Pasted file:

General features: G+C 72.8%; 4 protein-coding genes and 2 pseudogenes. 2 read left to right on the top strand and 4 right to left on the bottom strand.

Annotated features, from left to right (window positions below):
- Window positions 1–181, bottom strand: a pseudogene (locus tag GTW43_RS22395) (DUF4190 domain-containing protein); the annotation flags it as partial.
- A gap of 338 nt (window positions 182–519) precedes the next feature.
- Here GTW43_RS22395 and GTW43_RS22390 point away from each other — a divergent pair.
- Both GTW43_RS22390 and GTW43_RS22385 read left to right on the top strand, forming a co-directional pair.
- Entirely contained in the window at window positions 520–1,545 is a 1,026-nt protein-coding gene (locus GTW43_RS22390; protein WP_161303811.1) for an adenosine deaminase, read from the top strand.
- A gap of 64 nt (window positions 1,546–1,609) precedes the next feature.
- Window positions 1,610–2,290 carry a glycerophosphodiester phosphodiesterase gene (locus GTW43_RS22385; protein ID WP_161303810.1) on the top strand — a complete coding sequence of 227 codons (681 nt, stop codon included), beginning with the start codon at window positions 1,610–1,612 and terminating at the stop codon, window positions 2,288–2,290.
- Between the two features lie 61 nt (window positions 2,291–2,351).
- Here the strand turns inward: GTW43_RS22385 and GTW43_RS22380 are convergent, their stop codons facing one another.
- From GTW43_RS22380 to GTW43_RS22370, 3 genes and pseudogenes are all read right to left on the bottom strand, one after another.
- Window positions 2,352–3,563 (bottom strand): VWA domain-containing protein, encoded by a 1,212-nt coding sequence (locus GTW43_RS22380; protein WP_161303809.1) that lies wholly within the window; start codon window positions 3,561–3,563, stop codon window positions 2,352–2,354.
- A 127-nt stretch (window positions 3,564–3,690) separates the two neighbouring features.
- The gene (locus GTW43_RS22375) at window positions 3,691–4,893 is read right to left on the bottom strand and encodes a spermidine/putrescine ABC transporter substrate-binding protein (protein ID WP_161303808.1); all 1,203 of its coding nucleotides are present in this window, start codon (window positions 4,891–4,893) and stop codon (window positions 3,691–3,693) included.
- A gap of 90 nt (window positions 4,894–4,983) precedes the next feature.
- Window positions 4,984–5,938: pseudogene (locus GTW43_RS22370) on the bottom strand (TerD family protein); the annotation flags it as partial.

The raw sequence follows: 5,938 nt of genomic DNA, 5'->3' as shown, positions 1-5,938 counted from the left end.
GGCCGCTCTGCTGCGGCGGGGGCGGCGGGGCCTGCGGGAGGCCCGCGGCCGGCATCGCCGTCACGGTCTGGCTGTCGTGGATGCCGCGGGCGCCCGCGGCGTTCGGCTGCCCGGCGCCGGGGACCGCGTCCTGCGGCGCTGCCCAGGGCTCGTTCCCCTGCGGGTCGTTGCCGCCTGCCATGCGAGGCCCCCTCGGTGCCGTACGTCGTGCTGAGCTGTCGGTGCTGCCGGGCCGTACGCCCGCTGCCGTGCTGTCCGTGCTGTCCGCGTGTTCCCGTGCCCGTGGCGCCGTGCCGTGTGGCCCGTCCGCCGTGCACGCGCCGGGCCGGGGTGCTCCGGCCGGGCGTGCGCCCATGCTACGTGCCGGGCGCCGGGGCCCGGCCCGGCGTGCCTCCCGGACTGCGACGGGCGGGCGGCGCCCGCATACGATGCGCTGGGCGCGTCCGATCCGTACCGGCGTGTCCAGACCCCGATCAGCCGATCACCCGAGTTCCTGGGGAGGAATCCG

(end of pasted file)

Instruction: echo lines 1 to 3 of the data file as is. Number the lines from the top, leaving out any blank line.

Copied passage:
General features: G+C 72.8%; 4 protein-coding genes and 2 pseudogenes. 2 read left to right on the top strand and 4 right to left on the bottom strand.

Annotated features, from left to right (window positions below):
- Window positions 1–181, bottom strand: a pseudogene (locus tag GTW43_RS22395) (DUF4190 domain-containing protein); the annotation flags it as partial.